The supply chain
Special skills required of salesperson
A salesperson selling GE Appliances must have knowledge about the different products offered by the company. There is a different variety of GE products. A salesperson must have skills in selling electrical appliances, because most of the products of the company are of this nature.
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A salesperson of GE Appliances requires having the skills of selling products in different countries because the company operates in many countries globally. In addition, a salesperson of the products should have the skills of working with corporate and individual customers. The company works with corporate and individual customers.
General Electric provides basic salary plus commission to sales people. The salespersons are compensated with salaries and they are paid commission for all products sold. The company provides different wages to different employees at different levels. On average, senior employees of the company earn $80,000 annually (Lamb, Hair and McDaniel. P. 552).
The prospective buyers of GE appliances
The prospective buyers of this company are retail companies. For example, Sears, Wal-Mart and other retail companies dealing in electrical appliances. Salespeople of GE Appliances should contact the purchasing departments of the business customers. For instance, at Sears, the GE salespeople should contact the purchasing manager. In addition, the salesperson should contact the CEO of Sears so as to get permission to deliver goods to that company.
The average sales cycle time for the product
The average sales cycle time for GE appliances depends on the location of a customer. It takes less than 9 days to complete a transaction in the US. In other countries, there are sales representatives of the company, who link all customers to the company. The contacts that are necessary should be made to the sales and marketing department to complete any sales deal.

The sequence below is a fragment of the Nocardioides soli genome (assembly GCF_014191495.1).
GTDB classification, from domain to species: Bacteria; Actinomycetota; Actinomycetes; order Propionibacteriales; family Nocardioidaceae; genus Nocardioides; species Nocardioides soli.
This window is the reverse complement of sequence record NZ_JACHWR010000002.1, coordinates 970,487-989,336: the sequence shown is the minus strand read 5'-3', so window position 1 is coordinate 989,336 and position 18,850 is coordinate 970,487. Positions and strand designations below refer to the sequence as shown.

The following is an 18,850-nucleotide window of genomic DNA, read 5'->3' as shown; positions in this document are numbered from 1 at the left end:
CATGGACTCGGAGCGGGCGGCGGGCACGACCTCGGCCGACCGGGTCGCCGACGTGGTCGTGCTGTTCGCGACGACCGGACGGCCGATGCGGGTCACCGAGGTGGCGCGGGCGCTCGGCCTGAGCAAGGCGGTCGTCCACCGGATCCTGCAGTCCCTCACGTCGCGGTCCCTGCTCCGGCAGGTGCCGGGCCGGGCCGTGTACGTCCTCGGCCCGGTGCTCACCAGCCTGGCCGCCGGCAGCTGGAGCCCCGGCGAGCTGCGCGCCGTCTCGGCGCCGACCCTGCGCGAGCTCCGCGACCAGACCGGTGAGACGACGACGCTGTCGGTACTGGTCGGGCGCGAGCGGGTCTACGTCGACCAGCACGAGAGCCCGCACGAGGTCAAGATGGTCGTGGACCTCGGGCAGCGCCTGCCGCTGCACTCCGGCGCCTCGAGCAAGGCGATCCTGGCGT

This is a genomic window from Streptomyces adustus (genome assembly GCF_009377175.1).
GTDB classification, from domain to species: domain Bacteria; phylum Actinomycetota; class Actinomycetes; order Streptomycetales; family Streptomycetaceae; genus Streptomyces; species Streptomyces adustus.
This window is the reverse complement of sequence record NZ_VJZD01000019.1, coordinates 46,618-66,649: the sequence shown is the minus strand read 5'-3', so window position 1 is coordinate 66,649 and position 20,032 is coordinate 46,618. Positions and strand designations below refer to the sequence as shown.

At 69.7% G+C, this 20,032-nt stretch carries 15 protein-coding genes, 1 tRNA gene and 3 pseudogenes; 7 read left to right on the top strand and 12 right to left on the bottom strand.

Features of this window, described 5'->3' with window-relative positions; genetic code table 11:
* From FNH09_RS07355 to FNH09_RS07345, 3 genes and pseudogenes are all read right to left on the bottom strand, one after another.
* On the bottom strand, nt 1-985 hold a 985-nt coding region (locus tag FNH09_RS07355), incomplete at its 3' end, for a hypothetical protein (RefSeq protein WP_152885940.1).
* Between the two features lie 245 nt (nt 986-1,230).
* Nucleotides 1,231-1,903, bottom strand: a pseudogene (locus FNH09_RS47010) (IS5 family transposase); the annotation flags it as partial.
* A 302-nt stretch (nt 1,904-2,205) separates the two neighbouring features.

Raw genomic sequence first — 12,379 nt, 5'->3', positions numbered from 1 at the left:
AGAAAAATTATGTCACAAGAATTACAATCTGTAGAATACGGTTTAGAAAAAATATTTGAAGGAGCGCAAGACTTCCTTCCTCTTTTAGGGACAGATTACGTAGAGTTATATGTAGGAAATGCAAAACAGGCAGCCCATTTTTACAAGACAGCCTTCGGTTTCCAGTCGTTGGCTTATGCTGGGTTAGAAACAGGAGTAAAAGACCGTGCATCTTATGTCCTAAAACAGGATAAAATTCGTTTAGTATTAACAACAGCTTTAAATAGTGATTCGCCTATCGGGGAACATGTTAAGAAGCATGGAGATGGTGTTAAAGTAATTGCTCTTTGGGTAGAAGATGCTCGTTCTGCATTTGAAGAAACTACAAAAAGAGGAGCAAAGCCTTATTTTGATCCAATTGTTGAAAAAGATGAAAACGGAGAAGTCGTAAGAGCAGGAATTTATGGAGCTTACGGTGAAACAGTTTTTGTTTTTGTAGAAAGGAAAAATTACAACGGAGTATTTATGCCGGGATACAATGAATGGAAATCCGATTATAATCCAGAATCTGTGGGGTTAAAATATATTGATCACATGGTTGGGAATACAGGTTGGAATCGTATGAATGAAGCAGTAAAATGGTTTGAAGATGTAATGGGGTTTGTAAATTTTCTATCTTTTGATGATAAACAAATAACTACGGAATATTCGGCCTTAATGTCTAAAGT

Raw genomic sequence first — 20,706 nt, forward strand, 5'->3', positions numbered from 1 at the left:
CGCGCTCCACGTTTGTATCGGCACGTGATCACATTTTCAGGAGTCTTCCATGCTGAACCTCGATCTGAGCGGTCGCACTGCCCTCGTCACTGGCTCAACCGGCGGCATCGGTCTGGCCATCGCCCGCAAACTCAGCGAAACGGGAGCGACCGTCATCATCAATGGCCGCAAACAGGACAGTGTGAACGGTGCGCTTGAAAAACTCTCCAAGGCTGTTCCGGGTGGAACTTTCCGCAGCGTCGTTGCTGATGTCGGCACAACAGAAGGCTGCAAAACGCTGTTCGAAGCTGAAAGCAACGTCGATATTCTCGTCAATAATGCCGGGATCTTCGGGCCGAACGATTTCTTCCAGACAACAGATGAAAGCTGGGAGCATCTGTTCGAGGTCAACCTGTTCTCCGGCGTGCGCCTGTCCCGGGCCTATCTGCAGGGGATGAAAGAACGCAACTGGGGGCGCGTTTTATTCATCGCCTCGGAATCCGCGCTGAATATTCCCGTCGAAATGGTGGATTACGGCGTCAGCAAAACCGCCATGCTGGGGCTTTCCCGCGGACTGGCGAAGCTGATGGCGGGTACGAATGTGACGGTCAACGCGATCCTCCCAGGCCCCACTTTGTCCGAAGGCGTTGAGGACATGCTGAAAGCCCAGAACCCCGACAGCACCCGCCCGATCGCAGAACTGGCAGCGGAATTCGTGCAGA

The sales manager instructs the processing of orders; products are packed and delivered. The purchasing department from the customer’s side then receives the products after delivery. There is a need for multiple meetings with the buyer over the course of sales cycle to ensure that the goods are delivered (Geasset Manager, p. 1).
The customer profile for GE Appliances
GE Company deals with corporate customers. Therefore, the customer profile for GE appliances is b2b. B2b is a system where a company deals directly with another company. There is no direct relationship between companies using b2b system with the end consumers (Rushton, p. 517).
Important information to a buyer considering making a purchase for the first time
A buyer considering making a purchase for GE appliances for the first time will require information about the quality of the products, the price, and the distribution centres. The buyer will also require knowing about the brand loyalty and the good image of the products of the company in the market. Since the company sells to retailers, the salesperson will require assuring the buyer that the products have a high demand in the global markets.
A salesperson might experience objections about the unwillingness of the end consumers to buy products from company. Buyers of GE appliances may object about the prices of products in comparison to other products in the market.
Criteria of dividing the sales territories
A sales manager of GE appliances should divide up the sales territories according to the company size. The customers of the company are companies, and sales managers should categorize the companies according to size. This allows the sales manager to identify large companies, medium-size companies and small companies.
Major Competitors in the industry are: Citigroup, Inc., Koninklijke Philips Electronics NV., and Siemens AG. The GE brand has a high level of customer loyalty. The company has a good image, and the products of the company are readily accepted by customers globally. This places the brand of the company at a high position in the market.
Geasset Manager. GE Advantage, 2012. Web.
Lamb, Charles W, Joseph F. Hair, and Carl D. McDaniel. Marketing. Mason, OH: Thomson/South-Western, 2008. Print.
Rushton, Alan. The Handbook of Logistics and Distribution Management. London: Kogan Page, 2010. Print.